“Please describe yourself in a few words”.

    It’s the job interview of your life and you need to come up with something fast. Mental pictures of words are mixing in your head and your tongue tastes like alphabet soup. You mutter words like “deterministic” or “innovativity” and you realize you’re drenched in sweat. You wish you had thought about this. You wish you had read this post before.

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      Image Credit: Career Employer

      Here are 20 sentences that you could use when you are asked to describe yourself. Choose the ones that describe you the best.

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      “I am someone who…”:

      1. “can adapt to any situation. I thrive in a fluctuating environment and I transform unexpected obstacles into stepping stones for achievements.”
      2. “consistently innovates to create value. I find opportunities where other people see none: I turn ideas into projects, and projects into serial success.”
      3. “has a very creative mind. I always have a unique perspective when approaching an issue due to my broad range of interests and hobbies. Creativity is the source of differentiation and therefore, at the root of competitive advantage.”
      4. “always has an eye on my target. I endeavour to deliver high-quality work on time, every time. Hiring me is the only real guarantee for results.”
      5. “knows this job inside and out. With many years of relevant experience, there is no question whether I will be efficient on the job. I can bring the best practices to the company.”
      6. “has a high level of motivation to work here. I have studied the entire company history and observed its business strategies. Since I am also a long-time customer, I took the opportunity to write this report with some suggestions for how to improve your services.”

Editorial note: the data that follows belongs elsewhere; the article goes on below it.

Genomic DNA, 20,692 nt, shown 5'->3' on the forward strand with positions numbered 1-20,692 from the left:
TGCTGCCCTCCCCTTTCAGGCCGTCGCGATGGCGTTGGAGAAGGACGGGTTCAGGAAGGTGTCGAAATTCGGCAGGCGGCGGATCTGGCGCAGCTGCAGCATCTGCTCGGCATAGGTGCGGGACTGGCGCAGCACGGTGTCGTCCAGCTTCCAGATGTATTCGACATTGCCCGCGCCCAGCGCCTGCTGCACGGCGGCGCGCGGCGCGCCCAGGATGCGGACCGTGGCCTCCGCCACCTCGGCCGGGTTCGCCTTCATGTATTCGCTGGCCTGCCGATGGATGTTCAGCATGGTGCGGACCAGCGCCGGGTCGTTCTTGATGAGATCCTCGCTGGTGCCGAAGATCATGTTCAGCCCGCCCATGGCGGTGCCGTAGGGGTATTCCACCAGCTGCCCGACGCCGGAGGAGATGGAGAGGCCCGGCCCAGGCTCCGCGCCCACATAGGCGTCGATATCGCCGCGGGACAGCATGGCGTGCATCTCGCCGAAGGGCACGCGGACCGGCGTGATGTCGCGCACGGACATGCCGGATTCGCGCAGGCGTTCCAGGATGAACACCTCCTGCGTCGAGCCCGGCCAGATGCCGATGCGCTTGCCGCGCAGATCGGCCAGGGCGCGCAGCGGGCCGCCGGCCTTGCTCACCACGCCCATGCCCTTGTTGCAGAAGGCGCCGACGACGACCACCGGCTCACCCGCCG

7. “has a pragmatic approach to things. I don’t waste time talking about theory or the latest buzz words of the bullshit bingo. Only one question matters to me: ‘Does it work or not?'”
      8. “takes work ethics very seriously. I do what I am paid for, and I do it well.”
      9. “can make decisions rapidly if needed. Everybody can make good decisions with sufficient time and information. The reality of our domain is different. Even with time pressure and high stakes, we need to move forward by taking charge and being decisive. I can do that.”
      10. “is considered to be ‘fun.’ I believe that we are way more productive when we are working with people with which we enjoy spending time. When the situation gets tough with a customer, a touch of humour can save the day.”
      11. “works as a real team-player. I bring the best out of the people I work with and I always do what I think is best for the company.”
      12. “is completely autonomous. I won’t need to be micromanaged. I won’t need to be trained. I understand high-level targets and I know how to achieve them.”
      13. “leads people. I can unite people around a vision and motivate a team to excellence. I expect no more from the others than what I expect from myself.”
      14. “understands the complexity of advanced project management. It’s not just pushing triangles on a GANTT chart; it’s about getting everyone to sit down together and to agree on the way forward. And that’s a lot more complicated than it sounds.”
      15. “is the absolute expert in the field. Ask anybody in the industry. My name is on their lips because I wrote THE book on the subject.”
      16. “communicates extensively. Good, bad or ugly, I believe that open communication is the most important factor to reach an efficient organization.”
      17. “works enthusiastically. I have enough motivation for myself and my department. I love what I do, and it’s contagious.”
      18. “has an eye for details because details matter the most. How many companies have failed because of just one tiny detail? Hire me and you’ll be sure I’ll find that detail.”
      19. “can see the big picture. Beginners waste time solving minor issues. I understand the purpose of our company, tackle the real subjects and the top management will eventually notice it.”
      20. “is not like anyone you know. I am the candidate you would not expect. You can hire a corporate clone, or you can hire someone who will bring something different to the company. That’s me. “

      Featured photo credit: Tim Gouw via unsplash.com